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Cover image for Sunsetting Pronto Checker - Technical and Business Lessons Learned

Sunsetting Pronto Checker - Technical and Business Lessons Learned

hweetty profile image Jerry Yu Originally published at jerryyu.ca ・9 min read

As you've probably guessed from the title, I am no longer actively maintaining Pronto Checker, a convenient app for checking your PRESTO card balance. I've written on my blog what this means for users (in short not much, the app still works), but I’ve also taken this as an opportunity to discuss a few details about the development of the app for those interested. I’ve found behind-the-scene posts by other indie developers to be insightful and I hope this post provides interesting content as well. So beware! The rest of this post will be a lot more technical.

In-depth look behind the scenes

The PRESTO card supports the largest transit system in Canada, with over two million cards and a million taps every weekday. I’m a big supporter of public transit but my biggest annoyance was checking to see if I needed to reload money onto my card. I still remember talking to my coworkers whether creating such a single-purpose app was worth pursuing. Although it brings a lot of convenience to those who specifically face this problem, it certainly was a niche market (this would be an iPhone-only app, users can use the first-party website instead, auto-loading with credit card even removes the need for such an app). Nevertheless I had already hacked together a scraper so I thought how much more work can it be?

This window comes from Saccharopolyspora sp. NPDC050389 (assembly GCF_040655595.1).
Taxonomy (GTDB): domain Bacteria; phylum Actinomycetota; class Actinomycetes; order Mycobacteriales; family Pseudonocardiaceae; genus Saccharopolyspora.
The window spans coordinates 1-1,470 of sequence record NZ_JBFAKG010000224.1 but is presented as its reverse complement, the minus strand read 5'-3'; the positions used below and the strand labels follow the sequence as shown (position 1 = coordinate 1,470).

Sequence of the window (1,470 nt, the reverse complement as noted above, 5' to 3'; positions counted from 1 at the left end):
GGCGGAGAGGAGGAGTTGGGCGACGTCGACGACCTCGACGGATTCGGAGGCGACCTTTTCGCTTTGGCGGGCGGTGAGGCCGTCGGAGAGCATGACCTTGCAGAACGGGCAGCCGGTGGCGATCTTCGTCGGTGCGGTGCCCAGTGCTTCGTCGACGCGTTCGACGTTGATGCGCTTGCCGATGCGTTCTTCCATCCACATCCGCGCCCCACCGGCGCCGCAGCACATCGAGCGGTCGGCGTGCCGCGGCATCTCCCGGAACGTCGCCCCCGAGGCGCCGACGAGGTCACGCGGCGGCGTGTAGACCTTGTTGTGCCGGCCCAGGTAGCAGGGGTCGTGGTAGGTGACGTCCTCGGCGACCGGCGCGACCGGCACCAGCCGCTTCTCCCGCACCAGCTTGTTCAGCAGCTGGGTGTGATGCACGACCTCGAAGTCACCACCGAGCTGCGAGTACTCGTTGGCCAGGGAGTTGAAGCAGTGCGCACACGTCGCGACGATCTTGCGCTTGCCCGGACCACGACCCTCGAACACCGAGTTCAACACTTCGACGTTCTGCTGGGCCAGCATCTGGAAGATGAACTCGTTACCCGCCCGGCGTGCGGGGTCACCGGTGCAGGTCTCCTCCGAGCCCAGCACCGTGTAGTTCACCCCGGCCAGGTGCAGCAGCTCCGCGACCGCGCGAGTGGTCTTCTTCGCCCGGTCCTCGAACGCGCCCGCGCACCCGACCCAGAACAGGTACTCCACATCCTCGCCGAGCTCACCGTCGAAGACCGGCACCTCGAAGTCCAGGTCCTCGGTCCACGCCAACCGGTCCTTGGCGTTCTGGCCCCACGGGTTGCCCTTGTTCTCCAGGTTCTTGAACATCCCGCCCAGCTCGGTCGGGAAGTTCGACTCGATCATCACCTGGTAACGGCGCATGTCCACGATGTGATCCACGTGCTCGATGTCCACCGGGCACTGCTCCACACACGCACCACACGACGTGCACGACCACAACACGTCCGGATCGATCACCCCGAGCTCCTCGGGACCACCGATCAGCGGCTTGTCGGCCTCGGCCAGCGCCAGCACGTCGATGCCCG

"Screenshots of the current Pronto Checker app"

Screenshots of the current Pronto Checker app

Technology

I knew I had to build some kind of scraper because unfortunately there is no public PRESTO api, not even a private one from what I could tell. There were two main ways of doing so: I could either regex parse the html page myself, or let the browser do it for me.

I chose the latter option because most programmers are lazy (plus a few other reasons, of course). This turned out to be a good choice because the process of checking a balance is split into two network requests: login and fetch card summary. To complicate things, I discovered that the webpages included some dynamic session token which meant that the app always had to query the homepage to get a fresh set of tokens just to login1.

Once I got back the HTML containing the card balance, the tricky part was parsing out the balance. This was done by injecting JavaScript into the page, finding the right DOM elements, and relaying that data through WebKit message handlers. (Good thing I’m not using UIWebview anymore :)

Here's a few other tidbits:

  • An optimization I added was to use WKUserContentController (on iOS 11 and later) to prevent the browser from retrieving unnecessary content, thus reducing bandwidth usage and achieve faster page loading times.